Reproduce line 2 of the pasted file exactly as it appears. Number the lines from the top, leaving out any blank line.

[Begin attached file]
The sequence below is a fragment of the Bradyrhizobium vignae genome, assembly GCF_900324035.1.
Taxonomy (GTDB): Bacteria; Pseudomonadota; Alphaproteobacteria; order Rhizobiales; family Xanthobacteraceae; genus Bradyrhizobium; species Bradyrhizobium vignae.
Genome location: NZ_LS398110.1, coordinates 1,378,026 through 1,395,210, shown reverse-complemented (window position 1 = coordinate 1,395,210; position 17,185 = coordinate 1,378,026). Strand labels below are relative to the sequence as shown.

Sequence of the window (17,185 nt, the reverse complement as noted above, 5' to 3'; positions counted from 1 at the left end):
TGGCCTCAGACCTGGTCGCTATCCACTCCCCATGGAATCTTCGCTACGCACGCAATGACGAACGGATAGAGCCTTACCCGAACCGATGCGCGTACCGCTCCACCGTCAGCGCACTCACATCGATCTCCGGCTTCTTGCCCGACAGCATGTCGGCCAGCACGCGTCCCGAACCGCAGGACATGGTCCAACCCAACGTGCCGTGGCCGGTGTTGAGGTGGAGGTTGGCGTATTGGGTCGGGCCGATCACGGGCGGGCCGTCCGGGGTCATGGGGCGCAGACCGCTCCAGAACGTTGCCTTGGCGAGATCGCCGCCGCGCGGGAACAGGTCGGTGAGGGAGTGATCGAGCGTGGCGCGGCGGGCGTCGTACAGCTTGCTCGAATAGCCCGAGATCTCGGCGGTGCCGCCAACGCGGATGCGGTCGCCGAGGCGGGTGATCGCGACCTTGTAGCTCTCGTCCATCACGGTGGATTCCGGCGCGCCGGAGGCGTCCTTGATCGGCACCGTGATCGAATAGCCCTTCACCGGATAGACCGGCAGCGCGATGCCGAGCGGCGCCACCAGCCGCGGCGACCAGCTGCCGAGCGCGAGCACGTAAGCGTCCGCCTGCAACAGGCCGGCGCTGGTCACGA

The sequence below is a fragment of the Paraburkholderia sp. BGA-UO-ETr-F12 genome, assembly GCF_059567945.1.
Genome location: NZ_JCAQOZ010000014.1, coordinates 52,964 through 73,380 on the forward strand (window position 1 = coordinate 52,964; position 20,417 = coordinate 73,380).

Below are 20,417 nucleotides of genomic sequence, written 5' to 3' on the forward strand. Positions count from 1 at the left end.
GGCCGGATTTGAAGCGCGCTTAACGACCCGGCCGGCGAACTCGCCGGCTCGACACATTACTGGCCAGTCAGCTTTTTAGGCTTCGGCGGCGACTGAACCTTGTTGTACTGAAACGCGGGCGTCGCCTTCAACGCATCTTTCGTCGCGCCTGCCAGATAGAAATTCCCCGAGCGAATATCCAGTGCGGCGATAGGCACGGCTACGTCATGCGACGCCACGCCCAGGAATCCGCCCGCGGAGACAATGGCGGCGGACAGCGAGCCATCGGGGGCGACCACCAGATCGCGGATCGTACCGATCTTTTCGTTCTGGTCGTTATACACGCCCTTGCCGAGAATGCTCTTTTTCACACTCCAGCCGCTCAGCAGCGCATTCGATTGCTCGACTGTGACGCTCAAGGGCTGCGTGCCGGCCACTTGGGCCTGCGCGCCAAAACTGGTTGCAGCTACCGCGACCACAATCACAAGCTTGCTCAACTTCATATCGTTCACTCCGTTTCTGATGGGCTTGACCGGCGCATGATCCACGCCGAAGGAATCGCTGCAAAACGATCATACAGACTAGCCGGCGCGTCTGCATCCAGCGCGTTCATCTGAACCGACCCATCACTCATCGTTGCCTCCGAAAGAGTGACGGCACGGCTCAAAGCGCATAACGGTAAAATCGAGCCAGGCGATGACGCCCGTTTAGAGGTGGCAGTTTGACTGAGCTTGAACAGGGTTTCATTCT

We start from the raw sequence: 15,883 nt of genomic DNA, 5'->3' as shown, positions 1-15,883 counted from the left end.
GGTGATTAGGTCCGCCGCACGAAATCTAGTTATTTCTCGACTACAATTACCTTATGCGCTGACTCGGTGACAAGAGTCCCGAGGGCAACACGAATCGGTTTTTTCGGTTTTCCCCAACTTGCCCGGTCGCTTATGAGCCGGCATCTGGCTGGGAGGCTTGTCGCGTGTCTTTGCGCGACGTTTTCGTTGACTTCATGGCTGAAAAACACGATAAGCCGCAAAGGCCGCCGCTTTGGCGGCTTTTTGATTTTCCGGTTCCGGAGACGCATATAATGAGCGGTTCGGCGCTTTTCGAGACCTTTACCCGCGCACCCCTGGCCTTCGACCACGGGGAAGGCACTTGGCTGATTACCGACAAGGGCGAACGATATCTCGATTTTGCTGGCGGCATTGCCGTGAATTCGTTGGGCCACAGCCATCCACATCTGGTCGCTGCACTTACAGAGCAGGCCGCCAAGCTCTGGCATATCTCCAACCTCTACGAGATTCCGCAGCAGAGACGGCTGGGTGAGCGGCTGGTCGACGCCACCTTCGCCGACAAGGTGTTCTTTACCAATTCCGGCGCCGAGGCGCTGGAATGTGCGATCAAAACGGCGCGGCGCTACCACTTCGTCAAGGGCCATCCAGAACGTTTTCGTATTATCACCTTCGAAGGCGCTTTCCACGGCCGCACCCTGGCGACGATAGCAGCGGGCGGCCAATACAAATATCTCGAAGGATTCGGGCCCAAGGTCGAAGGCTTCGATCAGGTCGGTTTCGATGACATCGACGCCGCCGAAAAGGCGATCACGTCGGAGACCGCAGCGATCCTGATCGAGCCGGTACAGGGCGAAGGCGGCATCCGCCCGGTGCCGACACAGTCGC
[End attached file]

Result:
Taxonomy (GTDB): Bacteria; Pseudomonadota; Alphaproteobacteria; order Rhizobiales; family Xanthobacteraceae; genus Bradyrhizobium; species Bradyrhizobium vignae.